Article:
Learn How to Sharpen Your Knife to its Sharpest Possible Edge by Using THIS Secret Technique

sharpening a knife

Have you heard of the saying that a knife is only as good as the edge it holds? Well, it's true. A safe edge is a sharp edge because it is less likely to slip. Not only that, but it also will require a lot less force to slice through what needs to be cut.

However, don't be blinded because not every knife works the same way. Some need a steeper cutting angle whereas other knives need a narrow blade that'll result in fine slices.

A variety of methods in regards to sharpening a knife will lead to different results. Today there are many sharpening tools to purchase that thankfully can lead to a polished edge that's quick and smooth.

Understanding the difference between a sharpened knife and a knife that will not get the job done will make sharpening your blade an easier prospect. Of course, this all depends on what the most reliable tools are.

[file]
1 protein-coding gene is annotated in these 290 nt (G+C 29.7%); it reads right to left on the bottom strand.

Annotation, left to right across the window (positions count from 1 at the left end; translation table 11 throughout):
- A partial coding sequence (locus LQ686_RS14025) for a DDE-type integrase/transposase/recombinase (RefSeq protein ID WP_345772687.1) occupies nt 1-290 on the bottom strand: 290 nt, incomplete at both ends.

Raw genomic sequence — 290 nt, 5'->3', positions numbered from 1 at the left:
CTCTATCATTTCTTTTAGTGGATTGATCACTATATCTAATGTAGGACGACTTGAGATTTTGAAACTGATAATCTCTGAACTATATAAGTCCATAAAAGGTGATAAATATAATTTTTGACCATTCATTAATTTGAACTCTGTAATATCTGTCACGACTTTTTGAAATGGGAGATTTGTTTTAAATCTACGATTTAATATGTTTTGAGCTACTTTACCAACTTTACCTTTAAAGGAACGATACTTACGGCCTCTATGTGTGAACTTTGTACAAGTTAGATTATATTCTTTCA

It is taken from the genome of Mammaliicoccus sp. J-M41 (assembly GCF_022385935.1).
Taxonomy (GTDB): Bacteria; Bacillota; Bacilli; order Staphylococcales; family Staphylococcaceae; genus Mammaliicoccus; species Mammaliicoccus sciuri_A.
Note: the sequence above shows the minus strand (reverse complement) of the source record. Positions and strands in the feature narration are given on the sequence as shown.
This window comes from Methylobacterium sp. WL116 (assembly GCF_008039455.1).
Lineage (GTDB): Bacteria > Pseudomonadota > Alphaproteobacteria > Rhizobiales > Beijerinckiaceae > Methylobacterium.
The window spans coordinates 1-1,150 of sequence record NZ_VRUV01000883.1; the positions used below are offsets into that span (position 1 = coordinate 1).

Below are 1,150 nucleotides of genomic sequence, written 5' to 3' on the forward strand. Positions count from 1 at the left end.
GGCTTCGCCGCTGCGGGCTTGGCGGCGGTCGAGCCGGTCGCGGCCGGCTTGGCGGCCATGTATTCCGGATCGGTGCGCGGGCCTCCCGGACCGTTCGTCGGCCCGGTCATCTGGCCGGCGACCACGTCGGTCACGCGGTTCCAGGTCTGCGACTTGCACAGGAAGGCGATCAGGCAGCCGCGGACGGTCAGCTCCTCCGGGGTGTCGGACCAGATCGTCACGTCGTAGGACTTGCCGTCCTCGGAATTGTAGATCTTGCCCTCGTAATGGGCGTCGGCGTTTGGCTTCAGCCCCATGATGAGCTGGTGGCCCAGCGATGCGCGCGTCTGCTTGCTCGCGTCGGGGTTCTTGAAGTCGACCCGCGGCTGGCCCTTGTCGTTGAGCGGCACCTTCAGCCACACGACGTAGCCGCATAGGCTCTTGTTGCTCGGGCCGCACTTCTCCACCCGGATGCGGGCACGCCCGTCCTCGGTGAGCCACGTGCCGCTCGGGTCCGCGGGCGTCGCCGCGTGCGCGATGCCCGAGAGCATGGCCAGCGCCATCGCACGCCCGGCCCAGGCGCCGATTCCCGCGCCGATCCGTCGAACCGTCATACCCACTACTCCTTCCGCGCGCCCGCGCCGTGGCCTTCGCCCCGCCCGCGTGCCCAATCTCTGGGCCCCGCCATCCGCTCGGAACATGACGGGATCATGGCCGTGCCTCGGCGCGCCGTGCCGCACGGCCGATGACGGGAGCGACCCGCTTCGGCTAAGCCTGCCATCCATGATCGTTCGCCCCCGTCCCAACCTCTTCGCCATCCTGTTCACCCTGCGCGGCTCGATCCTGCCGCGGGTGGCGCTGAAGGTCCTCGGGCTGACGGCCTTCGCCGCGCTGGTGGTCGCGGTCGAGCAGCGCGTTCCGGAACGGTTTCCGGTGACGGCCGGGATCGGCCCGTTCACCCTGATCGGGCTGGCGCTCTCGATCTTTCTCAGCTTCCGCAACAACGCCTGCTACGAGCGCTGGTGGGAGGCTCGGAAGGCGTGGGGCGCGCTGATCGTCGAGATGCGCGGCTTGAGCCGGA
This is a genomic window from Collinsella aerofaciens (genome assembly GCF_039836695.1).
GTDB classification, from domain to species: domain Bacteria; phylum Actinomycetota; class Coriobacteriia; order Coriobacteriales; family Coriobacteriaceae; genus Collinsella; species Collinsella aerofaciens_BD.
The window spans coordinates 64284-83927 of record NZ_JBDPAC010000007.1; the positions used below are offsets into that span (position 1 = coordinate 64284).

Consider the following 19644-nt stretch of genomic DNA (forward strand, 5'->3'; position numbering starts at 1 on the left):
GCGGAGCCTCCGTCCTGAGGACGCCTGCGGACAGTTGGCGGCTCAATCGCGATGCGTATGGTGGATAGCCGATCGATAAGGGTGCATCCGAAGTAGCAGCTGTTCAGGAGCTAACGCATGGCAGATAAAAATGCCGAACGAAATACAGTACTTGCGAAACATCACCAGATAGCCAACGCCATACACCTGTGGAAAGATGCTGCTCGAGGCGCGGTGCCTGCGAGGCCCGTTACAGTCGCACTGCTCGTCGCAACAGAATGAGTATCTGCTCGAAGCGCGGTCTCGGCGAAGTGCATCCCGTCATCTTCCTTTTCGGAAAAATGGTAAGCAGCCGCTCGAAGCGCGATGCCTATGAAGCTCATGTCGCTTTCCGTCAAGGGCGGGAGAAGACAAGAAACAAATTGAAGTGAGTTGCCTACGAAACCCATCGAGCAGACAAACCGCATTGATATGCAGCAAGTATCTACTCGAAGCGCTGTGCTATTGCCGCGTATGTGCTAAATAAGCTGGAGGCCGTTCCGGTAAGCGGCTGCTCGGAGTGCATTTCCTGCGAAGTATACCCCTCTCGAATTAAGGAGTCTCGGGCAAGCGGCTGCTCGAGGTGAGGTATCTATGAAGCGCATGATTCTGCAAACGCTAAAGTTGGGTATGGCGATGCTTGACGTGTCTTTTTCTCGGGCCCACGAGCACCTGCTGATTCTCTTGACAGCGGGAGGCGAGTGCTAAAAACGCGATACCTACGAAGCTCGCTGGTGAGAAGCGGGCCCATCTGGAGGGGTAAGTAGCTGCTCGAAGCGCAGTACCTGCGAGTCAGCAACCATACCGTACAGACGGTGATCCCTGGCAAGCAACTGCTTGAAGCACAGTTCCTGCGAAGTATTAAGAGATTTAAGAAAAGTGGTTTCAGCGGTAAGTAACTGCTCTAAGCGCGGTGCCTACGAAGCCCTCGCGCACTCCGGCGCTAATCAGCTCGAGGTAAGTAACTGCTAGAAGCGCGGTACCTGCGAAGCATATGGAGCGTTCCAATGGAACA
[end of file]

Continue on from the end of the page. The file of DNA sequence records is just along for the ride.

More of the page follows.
After the break, uncover the secrets as to how you can get the sharpest blade and enhance the knives you already own. 

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  1. Ray Hess said:

    It all starts with the steel from which it is made. You can sharpen that cheap 420 stainless to a razor edge, then dull it slicing a peach.

    There is also such a thing as a blade being “too sharp” as it depends on the work it is intended for. A blade used for filleting fish should not be used to chop wood. There should be a pronounced difference between the profile of a skinning and a splitting axe.

    I say this all the time, the key elements in blade selection are steel type and grind type. Hard, high carbon steel will hold a keen edge, but hard=brittle and a hard blade is likely to crack or break if poorly tempered. Flexible blades can bend and spring back or be hammered out, but they are soft and, therefore, do not hold an edge as long.

    Differential tempering allows for a keen (hard) edge with a shock-absorbing (soft) spine. As for the grinds, the thinner the profile the keener the edge, at the expense of durability.

    I find that Scandinavian and Moran grinds are best for camp and field blades, with a small knife for fine work, having instead a flat or Emmerson grind.

  2. Tim Arreguin said:

    or just get a work sharp belt sharperner and get it shaving sharp in seconds….and a stropping blade to maintain it?